Inter-American Dialogue – Latin America Energy Advisor

Brazilian President Dilma Rousseff and opposition candidate Aécio Neves are polling neck-and-neck ahead of the country's Oct. 26 runoff election. What's at stake in the election for the country's electric energy sector? What are the greatest electricity-related challenges facing Brazil's next president? Would either Neves or Rousseff in a second term take the country's electric energy policy in a different direction?
There is much at stake in this year’s presidential election. The next Brazilian president, be it Dilma Rousseff or Aécio Neves, will have to deal with several pressing issues to reestablish the balance to the country’s strategic electricity sector. Three of the main challenges faced are outlined below, as well as the role photovoltaic solar energy (PV) can play to help solve them:

During 2013 and 2014, due to severe draughts (contenders also blame the Federal Government for lack of planning), Brazil was forced to rely on expensive backup electricity from fossil fuel peak power plants. This amasses to an estimated R$ 60 billion (US$ 24.2 billion) in additional electricity generation fees, two thirds of which will be paid by consumers and one third by taxpayers. The future president has to decide how to phase in the resulting electricity price increases without loosing sight of the burden it could impose to economic growth, inflation rates and the country’s industrial competitiveness. As an interesting side-effect, higher electricity tariffs are dramatically improving the economics of PV throughout the country, increasing the affordability and attractiveness of the technology with each passing month. In many Brazilian regions, it has become cheaper to produce your own electricity from the sun than to buy it from the grid. Since almost 70% of the electricity generation is based on large-scale hydropower, the draughts have also endangered Brazil’s security of supply. Additionally, local electricity demand is expected to increase by 45% until 2023. To avoid shortages and reduce costs with fossil fuel power plants, the president elected will have to add 71 GW of new generation capacity by 2023. The focus must be on diversifying the electricity matrix to avoid risks. Since Brazil has an outstanding solar irradiation, there is no doubt that PV can significantly contribute to the solution at an affordable investment. The electricity infrastructure needed to expand the grid does not come cheap in a country like Brazil, with the sheer size of mainland Europe, where almost 16% of all electricity is wasted as transmission and distribution losses. To keep the electricity flowing, the new president will have to invest in new transmission and distribution lines, but also needs reduce losses of this scarce resource. By eliminating barriers to distributed generation and promoting its widespread use, the president could take advantage of several gigawatts worth of power plants to be installed directly by the Brazilian population, for example through thousands of rooftop PV systems. Additionally, this would help reduce grid losses, since the electricity produced on the rooftops would be consumed locally instead of travelling long distances.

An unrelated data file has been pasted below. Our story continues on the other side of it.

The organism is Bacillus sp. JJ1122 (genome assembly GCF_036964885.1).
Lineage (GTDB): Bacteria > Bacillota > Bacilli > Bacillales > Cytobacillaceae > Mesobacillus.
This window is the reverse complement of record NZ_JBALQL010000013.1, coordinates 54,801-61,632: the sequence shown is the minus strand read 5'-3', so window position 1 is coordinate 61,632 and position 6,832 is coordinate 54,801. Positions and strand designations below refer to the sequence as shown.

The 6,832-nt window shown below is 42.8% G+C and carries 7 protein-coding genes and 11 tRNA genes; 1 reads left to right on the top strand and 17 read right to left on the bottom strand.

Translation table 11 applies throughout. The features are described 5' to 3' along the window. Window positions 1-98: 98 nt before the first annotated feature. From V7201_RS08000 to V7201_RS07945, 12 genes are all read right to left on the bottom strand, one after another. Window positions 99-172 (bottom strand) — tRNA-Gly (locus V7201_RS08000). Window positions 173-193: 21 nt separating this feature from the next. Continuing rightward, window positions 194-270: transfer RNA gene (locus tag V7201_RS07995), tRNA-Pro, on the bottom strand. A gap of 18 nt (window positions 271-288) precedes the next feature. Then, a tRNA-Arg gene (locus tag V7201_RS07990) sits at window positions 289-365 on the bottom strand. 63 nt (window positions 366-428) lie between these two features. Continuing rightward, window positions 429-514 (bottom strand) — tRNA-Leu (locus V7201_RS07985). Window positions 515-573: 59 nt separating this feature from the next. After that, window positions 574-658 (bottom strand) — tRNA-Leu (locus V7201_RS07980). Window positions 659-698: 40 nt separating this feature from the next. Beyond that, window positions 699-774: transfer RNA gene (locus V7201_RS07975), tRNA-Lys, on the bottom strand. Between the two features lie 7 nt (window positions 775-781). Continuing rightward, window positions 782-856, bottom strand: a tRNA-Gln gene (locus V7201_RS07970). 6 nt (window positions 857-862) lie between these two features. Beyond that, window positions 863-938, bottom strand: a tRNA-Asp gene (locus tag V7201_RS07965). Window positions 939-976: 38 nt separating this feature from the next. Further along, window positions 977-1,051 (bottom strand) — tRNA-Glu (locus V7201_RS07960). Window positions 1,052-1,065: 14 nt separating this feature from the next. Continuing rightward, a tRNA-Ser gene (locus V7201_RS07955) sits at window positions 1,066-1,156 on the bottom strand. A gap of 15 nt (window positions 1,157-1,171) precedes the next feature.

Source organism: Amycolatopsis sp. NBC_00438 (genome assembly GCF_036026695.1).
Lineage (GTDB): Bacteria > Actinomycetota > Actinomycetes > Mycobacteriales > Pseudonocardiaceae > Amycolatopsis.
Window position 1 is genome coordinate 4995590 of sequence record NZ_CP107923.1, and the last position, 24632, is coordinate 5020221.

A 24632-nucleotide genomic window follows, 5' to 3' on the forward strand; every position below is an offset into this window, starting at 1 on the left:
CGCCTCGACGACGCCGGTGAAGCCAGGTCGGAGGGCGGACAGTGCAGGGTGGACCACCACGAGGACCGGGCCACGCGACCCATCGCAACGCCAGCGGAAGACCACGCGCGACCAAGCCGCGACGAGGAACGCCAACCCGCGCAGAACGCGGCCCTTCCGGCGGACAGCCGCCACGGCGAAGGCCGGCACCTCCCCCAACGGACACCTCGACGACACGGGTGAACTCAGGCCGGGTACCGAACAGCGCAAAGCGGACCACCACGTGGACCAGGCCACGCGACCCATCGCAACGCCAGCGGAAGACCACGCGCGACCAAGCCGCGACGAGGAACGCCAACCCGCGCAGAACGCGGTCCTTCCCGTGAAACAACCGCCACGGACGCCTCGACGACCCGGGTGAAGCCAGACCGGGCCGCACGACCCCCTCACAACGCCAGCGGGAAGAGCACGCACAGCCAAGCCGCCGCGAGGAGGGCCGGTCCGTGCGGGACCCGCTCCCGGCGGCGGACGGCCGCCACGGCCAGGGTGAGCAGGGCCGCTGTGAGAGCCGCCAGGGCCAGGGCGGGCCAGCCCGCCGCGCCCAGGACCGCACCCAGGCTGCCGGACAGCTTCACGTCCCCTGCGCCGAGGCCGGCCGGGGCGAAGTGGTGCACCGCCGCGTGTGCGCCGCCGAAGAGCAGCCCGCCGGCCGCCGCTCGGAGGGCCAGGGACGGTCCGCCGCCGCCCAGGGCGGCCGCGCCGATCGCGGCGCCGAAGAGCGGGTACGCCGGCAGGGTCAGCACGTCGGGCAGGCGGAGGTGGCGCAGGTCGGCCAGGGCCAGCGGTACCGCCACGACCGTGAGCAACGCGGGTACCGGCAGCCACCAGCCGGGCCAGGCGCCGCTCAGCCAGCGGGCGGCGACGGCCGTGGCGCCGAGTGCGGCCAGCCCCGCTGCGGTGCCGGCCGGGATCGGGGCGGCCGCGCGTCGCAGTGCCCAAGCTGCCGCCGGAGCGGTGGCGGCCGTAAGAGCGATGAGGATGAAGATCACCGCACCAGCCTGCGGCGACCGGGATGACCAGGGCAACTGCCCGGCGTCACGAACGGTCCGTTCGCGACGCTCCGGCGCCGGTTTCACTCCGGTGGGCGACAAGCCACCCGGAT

About the Author:
Dr. Rodrigo Lopes Sauaia – Executive Director – ABSOLAR
Co-founder and executive director of the Brazilian Photovoltaic Solar Energy Association (ABSOLAR – Associação Brasileira de Energia Solar Fotovoltaica). Brazilian representative at the International Forum of National PV Associations organized by the European Photovoltaic Industry Association (EPIA). Strategic advisor on Photovoltaics for Greenpeace Brazil.
His academic background includes a PhD with honours in Engineering and Materials Technology from the Pontifical Catholic University of Rio Grande do Sul (Brazil), with an international collaboration with the Fraunhofer Institut für Solare Energiesysteme (Fraunhofer ISE, Germany), a M.Sc. with honours in Renewable Energy with PV Specialisation from the EUREC Master Program, with an international collaboration with the ETH Zürich (Switzerland), and a B.Sc. with honours in Chemistry from the University of São Paulo (Brazil).
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